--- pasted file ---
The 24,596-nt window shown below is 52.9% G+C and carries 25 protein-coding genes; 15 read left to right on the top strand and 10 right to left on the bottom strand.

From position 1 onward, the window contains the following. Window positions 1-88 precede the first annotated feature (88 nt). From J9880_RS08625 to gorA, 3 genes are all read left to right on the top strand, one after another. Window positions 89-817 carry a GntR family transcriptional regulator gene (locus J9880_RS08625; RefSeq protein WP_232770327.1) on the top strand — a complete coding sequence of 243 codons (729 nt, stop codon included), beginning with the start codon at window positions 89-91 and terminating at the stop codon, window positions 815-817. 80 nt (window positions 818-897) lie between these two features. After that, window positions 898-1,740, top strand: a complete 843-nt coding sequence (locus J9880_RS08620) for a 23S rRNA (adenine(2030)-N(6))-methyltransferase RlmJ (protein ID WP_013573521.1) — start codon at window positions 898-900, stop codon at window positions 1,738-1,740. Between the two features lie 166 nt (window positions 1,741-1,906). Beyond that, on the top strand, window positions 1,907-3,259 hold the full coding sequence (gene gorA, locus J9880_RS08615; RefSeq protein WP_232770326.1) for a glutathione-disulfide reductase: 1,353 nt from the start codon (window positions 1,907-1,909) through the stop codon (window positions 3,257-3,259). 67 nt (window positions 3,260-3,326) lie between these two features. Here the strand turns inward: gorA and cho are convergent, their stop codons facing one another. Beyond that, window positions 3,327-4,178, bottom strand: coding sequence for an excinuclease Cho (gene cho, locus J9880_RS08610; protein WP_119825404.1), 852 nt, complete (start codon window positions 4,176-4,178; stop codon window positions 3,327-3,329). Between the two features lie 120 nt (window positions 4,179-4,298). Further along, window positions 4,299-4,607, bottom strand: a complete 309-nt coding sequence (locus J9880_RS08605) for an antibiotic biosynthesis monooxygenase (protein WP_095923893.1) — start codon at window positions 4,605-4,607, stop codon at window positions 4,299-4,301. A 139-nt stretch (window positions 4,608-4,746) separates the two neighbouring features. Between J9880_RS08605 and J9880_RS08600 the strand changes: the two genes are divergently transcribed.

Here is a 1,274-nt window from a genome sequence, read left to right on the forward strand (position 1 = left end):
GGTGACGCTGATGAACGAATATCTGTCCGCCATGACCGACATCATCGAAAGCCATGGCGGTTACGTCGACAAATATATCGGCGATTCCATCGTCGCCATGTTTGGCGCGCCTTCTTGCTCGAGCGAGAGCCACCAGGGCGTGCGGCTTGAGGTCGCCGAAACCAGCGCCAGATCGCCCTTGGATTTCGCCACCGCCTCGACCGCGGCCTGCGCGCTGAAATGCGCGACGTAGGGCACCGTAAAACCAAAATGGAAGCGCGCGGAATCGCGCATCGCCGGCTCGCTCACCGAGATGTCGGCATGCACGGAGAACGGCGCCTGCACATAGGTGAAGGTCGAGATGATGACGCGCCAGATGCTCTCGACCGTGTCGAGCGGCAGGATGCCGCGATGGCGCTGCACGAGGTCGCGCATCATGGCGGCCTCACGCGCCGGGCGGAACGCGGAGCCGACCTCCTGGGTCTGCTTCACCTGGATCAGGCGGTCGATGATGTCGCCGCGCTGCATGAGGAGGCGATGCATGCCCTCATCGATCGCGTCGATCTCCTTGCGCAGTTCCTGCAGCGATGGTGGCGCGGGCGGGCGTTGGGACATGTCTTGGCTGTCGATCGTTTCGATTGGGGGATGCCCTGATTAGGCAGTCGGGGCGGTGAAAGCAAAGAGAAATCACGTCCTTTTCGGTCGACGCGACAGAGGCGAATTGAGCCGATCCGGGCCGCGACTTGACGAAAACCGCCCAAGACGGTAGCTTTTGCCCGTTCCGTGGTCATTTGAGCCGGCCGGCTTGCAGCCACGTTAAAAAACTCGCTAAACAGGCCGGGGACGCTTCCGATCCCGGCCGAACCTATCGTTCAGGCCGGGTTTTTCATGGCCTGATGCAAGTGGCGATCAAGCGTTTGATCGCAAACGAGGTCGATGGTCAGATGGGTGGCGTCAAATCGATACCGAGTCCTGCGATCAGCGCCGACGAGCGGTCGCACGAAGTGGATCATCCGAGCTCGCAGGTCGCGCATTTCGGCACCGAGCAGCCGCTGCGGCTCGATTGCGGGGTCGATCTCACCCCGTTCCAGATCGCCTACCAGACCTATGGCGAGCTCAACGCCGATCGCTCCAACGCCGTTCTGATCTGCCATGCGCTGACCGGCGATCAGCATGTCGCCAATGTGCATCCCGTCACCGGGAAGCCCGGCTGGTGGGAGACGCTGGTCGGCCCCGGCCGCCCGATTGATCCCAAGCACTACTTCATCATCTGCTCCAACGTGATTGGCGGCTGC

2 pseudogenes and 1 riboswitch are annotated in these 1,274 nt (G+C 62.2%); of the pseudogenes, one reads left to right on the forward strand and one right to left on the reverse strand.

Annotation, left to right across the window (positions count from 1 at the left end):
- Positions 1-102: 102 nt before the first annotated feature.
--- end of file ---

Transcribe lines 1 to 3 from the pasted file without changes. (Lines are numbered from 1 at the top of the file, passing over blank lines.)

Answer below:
The 24,596-nt window shown below is 52.9% G+C and carries 25 protein-coding genes; 15 read left to right on the top strand and 10 right to left on the bottom strand.

From position 1 onward, the window contains the following. Window positions 1-88 precede the first annotated feature (88 nt). From J9880_RS08625 to gorA, 3 genes are all read left to right on the top strand, one after another. Window positions 89-817 carry a GntR family transcriptional regulator gene (locus J9880_RS08625; RefSeq protein WP_232770327.1) on the top strand — a complete coding sequence of 243 codons (729 nt, stop codon included), beginning with the start codon at window positions 89-91 and terminating at the stop codon, window positions 815-817. 80 nt (window positions 818-897) lie between these two features. After that, window positions 898-1,740, top strand: a complete 843-nt coding sequence (locus J9880_RS08620) for a 23S rRNA (adenine(2030)-N(6))-methyltransferase RlmJ (protein ID WP_013573521.1) — start codon at window positions 898-900, stop codon at window positions 1,738-1,740. Between the two features lie 166 nt (window positions 1,741-1,906). Beyond that, on the top strand, window positions 1,907-3,259 hold the full coding sequence (gene gorA, locus J9880_RS08615; RefSeq protein WP_232770326.1) for a glutathione-disulfide reductase: 1,353 nt from the start codon (window positions 1,907-1,909) through the stop codon (window positions 3,257-3,259). 67 nt (window positions 3,260-3,326) lie between these two features. Here the strand turns inward: gorA and cho are convergent, their stop codons facing one another. Beyond that, window positions 3,327-4,178, bottom strand: coding sequence for an excinuclease Cho (gene cho, locus J9880_RS08610; protein WP_119825404.1), 852 nt, complete (start codon window positions 4,176-4,178; stop codon window positions 3,327-3,329). Between the two features lie 120 nt (window positions 4,179-4,298). Further along, window positions 4,299-4,607, bottom strand: a complete 309-nt coding sequence (locus J9880_RS08605) for an antibiotic biosynthesis monooxygenase (protein WP_095923893.1) — start codon at window positions 4,605-4,607, stop codon at window positions 4,299-4,301. A 139-nt stretch (window positions 4,608-4,746) separates the two neighbouring features. Between J9880_RS08605 and J9880_RS08600 the strand changes: the two genes are divergently transcribed.

Here is a 1,274-nt window from a genome sequence, read left to right on the forward strand (position 1 = left end):